With retailers turning away from bulk bins and office-goers not filling their candy dishes as often, hard candy sales have sagged throughout the COVID-19 pandemic.
Encompassing drops and lollipops, the category generated $539.5 million in the year ending June 13, according to IRI, a Chicago-based research firm. That’s down 4.2 percent from a year ago. Additionally, 11 of the Top 20 brands IRI tracks saw sales slumps from 2020 to 2021, with nine of them experiencing double-digit declines.
Last year, hard candy pulled in $571 million in the 52 weeks ending June 14, 2020, down 2.6 percent from 2019. By comparison, the category earned $591 million in the year ending Sept. 8, 2019. At that time, the category had grown 1.3 percent from 2018.
Unit sales have also tumbled over the same period, dropping from 392 million in 2019 to 365 million in 2020. In 2021, unit sales just missed 331 million.
The Hershey Co. continues to lead the segment, occupying almost 25 percent of the market. Its Jolly Rancher brand earned $132.1 million in the year ending June 13, up 7.7 percent from a year ago.
Storck, maker of Werther’s Original, follows with 18 percent of the hard candy market. The Werther’s Original brand is the second to cross the $100 million mark, pulling in $100.9 million in the year ending June 13. That’s up almost 2 percent from a year ago.
The remaining Top 20 hard candy brands IRI tracks all generated less than $40 million. Charms Blow Pops just missed that threshold, pulling in $39.9 million in the year ending June 13, representing a 10.7 percent decline from a year ago.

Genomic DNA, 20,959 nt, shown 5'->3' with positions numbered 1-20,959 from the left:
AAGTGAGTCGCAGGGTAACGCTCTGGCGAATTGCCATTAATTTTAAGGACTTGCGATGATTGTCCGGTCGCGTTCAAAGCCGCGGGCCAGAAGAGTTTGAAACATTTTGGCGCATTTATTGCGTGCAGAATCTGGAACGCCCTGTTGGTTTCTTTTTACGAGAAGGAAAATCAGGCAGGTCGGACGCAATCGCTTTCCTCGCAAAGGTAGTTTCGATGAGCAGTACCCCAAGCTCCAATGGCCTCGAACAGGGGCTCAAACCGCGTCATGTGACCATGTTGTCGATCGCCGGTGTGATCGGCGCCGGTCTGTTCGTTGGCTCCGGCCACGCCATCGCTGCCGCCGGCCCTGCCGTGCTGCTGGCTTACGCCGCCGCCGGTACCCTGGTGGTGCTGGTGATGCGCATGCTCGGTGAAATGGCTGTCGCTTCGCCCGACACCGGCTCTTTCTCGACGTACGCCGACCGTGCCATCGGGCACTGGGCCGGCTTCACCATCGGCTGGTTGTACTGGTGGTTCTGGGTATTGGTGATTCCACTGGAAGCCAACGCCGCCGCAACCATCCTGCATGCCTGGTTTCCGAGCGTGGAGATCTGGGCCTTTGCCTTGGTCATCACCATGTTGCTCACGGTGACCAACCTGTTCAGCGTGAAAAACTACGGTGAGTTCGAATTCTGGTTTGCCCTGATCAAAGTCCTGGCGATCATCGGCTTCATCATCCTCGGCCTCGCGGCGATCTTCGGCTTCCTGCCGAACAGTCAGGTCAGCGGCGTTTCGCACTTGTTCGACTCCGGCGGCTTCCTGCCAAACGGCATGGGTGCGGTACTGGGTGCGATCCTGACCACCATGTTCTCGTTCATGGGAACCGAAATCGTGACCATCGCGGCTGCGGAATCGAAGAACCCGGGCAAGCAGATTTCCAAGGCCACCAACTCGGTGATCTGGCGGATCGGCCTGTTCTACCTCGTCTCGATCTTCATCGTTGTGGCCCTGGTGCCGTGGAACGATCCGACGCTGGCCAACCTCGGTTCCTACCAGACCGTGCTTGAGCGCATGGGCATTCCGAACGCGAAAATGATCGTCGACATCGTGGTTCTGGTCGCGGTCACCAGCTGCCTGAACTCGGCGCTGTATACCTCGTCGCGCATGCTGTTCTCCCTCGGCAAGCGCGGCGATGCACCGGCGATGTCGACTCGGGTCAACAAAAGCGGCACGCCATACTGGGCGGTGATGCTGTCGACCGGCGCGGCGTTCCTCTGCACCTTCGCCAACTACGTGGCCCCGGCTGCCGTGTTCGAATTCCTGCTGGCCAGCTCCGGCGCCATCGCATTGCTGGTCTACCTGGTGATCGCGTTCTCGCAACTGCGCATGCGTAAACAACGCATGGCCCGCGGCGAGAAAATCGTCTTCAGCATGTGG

Mars Wrigley’s Life Savers brand took the No. 4 spot, earning $37.9 million in the year ending June 13. That’s down 13 percent from a year ago. Private-label hard candy sales also saw a double-digit decline, dropping 18.2 percent to $30.1 million over the same period.
Nonetheless, it’s not all doom-and-gloom for the hard candy category. In February, American Licorice acquired Torie & Howard, which produces organic hard candy in flavors such as Meyer Lemon & Raspberry, Blood Orange & Honey and D’Anjou Pear & Cinnamon, alongside chewy candies. The acquisition follows American Licorice’s purchase of the Cambodian-made hard candy brand Aprati Foods in 2019.
Building on the legacy of filled pops, Spangler Candy Co. unveiled licensed Starburst pops at the 2021 Sweets & Snacks Expo. Featuring the original Starburst candy flavors — Strawberry, Cherry, Orange and Lemon — each pop has a hard candy shell with a fruit chew center of the same flavor.
Hershey also introduced a tropical take on Jolly Rancher hard candies at Sweets & Snacks Expo. This mix includes four flavors: Fruit Punch, Golden Pineapple, Lime and Mango.
And in celebration of its centennial anniversary, See’s Candies introduced classic Lemon Drops as its July Sweet-of-the-Month. Delivered in a glass jar perfect for gifting, they’re sweet with a refreshing tart twist.
"Sweet, just the right amount of tart, and the perfect summer treat,” said See’s President and CEO Pat Egan.
Globally, Transparency Market Research cast the hard-boiled sweets category in an optimistic light, citing population expansion, greater disposable incomes, and innovations in formulations and packaging as drivers for growth. The research firm also pointed to sugar-free offerings, many of which come in the hard candy format.
Over the last year, sugar-free hard candies have had mixed results. Sugar-free Werther’s Original generated $46.5 million, up 12.2 percent in 52 weeks ending June 13. Sales for Jolly Rancher’s sugar-free option climbed 31.7 percent to $7.2 million.
Meanwhile, sugar-free Life Savers generated $13.8 million, down 24 percent from a year ago. Like its traditional counterparts, sales of private-label sugar-free diet candy dropped 27.4 percent to $2.4 million.